Manaakitanga is behaviour that acknowledges the mana of others as having equal or greater importance than one’s own, through the expression of aroha, hospitality, generosity and mutual respect. In doing so, all parties are elevated and our status is enhanced, building unity through humility and the act of giving. The Lakes DHB must endeavour to express manaakitanga towards others.
Rangatiratanga is the expression of the attributes of a rangatira (weaving the people together) including humility, leadership by example, generosity, altruism, diplomacy, and knowledge of benefit to the people. As an organisation, the importance of walking the talk, following through on commitments made, integrity and honesty is demonstrated. As a people, rangatiratanga is reflected in the promotion of self-determination for Māori, and an expression of the rights defined by mana atua, mana tüpuna, and mana whenua.
Whanaungatanga underpins the social organisation of whänau, hapū, and iwi, and includes rights and reciprocal obligations consistent with being part of a collective. It is the principle which binds individuals to the wider group and affirms the value of the collective. Whanaungatanga is inter-dependence with each other and recognition that the people are our wealth.
Kotahitanga is the principle of unity of purpose and direction. It is demonstrated through the achievement of harmony and moving as one. Lakes DHB staff are encouraged to make a contribution, to have their say and then together a consensus is reached.
This is reflected in the belief that there is a spiritual existence alongside the physical. It is expressed through the intimate connection of the people to our maunga (mountain), awa/moana/roto (rivers/seas/lakes), and marae, and to tüpuna and atua. These connections are affirmed through knowledge and understanding of atua Māori, and must be maintained and nourished towards the achievement of wellness. It is central to the everyday lives of Māori people and is integral to the way Māori view the world.
Mana whenua is the principle which defines Māori by the land occupied by right of ancestral claim. It defines turangawaewae and ūkaipō, the places where you belong, where you count, where you are important, and where you can contribute. Mana whenua is essential for Māori wellbeing. The places Māori find ourselves, our strength, our energy, are where Māori have mana whenua. Once grounded to the land and home, Māori are able to participate in society in a positive, productive manner.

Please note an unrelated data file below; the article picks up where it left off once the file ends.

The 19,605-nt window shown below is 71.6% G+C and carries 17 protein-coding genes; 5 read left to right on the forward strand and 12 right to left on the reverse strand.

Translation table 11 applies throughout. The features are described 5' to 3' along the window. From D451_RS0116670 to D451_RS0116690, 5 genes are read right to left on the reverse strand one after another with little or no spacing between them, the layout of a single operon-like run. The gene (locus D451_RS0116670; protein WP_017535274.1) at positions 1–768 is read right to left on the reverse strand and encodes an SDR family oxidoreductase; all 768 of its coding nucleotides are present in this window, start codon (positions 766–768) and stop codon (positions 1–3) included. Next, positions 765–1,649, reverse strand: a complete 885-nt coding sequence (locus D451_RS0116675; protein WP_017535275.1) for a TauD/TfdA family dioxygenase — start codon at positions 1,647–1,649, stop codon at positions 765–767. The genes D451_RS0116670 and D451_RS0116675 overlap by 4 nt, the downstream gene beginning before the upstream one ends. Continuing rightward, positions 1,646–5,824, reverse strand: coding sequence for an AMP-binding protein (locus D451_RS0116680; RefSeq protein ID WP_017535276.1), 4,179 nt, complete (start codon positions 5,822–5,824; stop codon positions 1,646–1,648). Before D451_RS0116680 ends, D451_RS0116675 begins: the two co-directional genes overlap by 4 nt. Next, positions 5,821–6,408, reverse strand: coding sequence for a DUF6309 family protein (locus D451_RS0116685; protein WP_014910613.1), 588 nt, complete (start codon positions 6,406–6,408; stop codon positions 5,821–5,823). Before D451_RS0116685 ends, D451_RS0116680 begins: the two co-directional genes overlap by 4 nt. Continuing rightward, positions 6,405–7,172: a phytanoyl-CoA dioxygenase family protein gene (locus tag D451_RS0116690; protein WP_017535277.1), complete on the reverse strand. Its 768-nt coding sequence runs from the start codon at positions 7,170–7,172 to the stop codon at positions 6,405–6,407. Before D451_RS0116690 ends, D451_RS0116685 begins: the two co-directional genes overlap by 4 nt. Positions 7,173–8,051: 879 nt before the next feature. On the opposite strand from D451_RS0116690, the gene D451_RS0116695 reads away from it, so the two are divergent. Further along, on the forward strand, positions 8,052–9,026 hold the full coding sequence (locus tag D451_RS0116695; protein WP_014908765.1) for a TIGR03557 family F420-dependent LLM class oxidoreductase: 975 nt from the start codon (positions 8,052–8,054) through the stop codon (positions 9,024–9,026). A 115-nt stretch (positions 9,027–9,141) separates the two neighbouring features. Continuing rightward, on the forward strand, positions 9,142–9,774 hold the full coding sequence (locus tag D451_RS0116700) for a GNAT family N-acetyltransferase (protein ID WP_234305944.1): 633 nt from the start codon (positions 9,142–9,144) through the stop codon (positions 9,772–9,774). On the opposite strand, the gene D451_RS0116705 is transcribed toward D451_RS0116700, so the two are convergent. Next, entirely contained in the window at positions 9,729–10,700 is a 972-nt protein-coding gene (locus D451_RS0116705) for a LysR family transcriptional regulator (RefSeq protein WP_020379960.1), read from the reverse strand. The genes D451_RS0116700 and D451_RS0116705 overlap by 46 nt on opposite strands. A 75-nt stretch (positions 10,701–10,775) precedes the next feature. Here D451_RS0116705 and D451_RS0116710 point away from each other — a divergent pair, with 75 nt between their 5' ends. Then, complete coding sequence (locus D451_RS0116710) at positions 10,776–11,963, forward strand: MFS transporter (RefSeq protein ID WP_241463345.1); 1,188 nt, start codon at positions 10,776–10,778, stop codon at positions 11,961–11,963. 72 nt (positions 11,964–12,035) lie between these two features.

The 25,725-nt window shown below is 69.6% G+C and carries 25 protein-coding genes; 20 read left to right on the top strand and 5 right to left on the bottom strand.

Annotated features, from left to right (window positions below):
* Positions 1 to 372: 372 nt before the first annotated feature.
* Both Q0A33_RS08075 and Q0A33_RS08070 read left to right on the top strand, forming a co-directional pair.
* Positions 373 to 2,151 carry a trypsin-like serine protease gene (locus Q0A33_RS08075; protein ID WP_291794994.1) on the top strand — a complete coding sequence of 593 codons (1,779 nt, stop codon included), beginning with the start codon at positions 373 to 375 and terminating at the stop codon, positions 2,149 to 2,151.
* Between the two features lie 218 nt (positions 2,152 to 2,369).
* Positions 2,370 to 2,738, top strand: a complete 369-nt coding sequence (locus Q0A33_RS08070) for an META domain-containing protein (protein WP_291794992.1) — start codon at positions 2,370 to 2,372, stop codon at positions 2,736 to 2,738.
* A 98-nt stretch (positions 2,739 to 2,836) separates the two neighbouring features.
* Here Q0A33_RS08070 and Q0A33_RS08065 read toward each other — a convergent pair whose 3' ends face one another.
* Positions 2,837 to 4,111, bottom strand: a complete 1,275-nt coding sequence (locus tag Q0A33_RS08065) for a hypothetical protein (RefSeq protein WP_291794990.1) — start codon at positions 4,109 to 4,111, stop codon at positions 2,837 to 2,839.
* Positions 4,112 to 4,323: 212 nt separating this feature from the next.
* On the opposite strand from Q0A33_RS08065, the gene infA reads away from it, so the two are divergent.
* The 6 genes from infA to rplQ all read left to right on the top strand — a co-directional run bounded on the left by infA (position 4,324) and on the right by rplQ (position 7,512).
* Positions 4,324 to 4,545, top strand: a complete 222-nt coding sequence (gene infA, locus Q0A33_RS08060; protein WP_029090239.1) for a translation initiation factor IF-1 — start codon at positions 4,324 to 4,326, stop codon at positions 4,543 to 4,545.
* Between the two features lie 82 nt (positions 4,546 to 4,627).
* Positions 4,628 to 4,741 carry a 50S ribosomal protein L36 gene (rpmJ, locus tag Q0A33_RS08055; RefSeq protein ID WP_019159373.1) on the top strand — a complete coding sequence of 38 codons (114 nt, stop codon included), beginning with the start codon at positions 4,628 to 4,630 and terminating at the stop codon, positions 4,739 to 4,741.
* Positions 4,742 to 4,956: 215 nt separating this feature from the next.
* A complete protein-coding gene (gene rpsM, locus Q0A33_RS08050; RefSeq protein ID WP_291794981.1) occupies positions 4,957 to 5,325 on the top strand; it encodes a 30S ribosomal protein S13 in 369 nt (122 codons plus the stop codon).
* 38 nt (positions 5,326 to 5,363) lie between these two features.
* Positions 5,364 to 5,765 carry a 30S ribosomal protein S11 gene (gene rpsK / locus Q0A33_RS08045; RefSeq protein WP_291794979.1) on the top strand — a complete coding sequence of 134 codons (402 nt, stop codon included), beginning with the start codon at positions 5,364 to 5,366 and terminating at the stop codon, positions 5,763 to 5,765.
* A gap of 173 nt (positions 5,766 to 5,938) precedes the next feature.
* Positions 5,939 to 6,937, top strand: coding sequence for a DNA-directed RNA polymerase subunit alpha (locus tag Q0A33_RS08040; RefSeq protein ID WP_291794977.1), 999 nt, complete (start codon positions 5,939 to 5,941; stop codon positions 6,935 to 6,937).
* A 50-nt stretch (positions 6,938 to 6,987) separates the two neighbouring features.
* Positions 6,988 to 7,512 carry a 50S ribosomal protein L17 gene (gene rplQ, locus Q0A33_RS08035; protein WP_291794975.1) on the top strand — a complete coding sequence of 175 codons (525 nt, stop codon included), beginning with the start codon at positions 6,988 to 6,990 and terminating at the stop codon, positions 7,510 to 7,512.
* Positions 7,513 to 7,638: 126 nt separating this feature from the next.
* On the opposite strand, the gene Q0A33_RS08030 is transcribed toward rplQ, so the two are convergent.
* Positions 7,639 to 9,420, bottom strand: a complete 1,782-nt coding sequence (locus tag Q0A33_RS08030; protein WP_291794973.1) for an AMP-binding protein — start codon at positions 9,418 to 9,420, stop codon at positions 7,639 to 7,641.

Kaitiakitanga embraces the spiritual and cultural guardianship of Te Ao Mārama, a responsibility derived from whakapapa. Kaitiakitanga entails an active exercise of responsibility in a manner beneficial to resources and the welfare of the people. It promotes the growth and development of the Māori people in all spheres of livelihood so that Māori can anticipate a future of living in good health and in reasonable prosperity.
Mana Tūpuna / Whakapapa
Mana Tūpuna is that which defines who Māori are as people. It is the bridge which links us to our ancestors, which defines our heritage, gives us the stories which define our place in the world. Mana Tūpuna helps us know who we are, from whom we descend, and what our obligations are to those who come after us. This is achieved through the recital of whakapapa, tracing the descent from Te Kore, to Te Pō (the beginning of time), and eventually through to Te Ao Mārama. Whakapapa is also a tool utilised in analysing and synthesising information and knowledge.
Te Reo Rangatira
Ki te kore tātou e kōrero Māori, ka ngaro te reo
Ka ngaro te reo, ka ngaro ngā tikanga
Ka ngaro ngā tikanga, ka ngaro tātou ki te Ao
Ko te reo te kaipupuri i te Māoritanga
Te reo Māori is the cornerstone of all that is Māori. Te reo Māori is the medium through which Māori explains the world. The survival of the people as Māori and the uniqueness of Māori as a race will be enhanced through the maintenance of te reo Māori.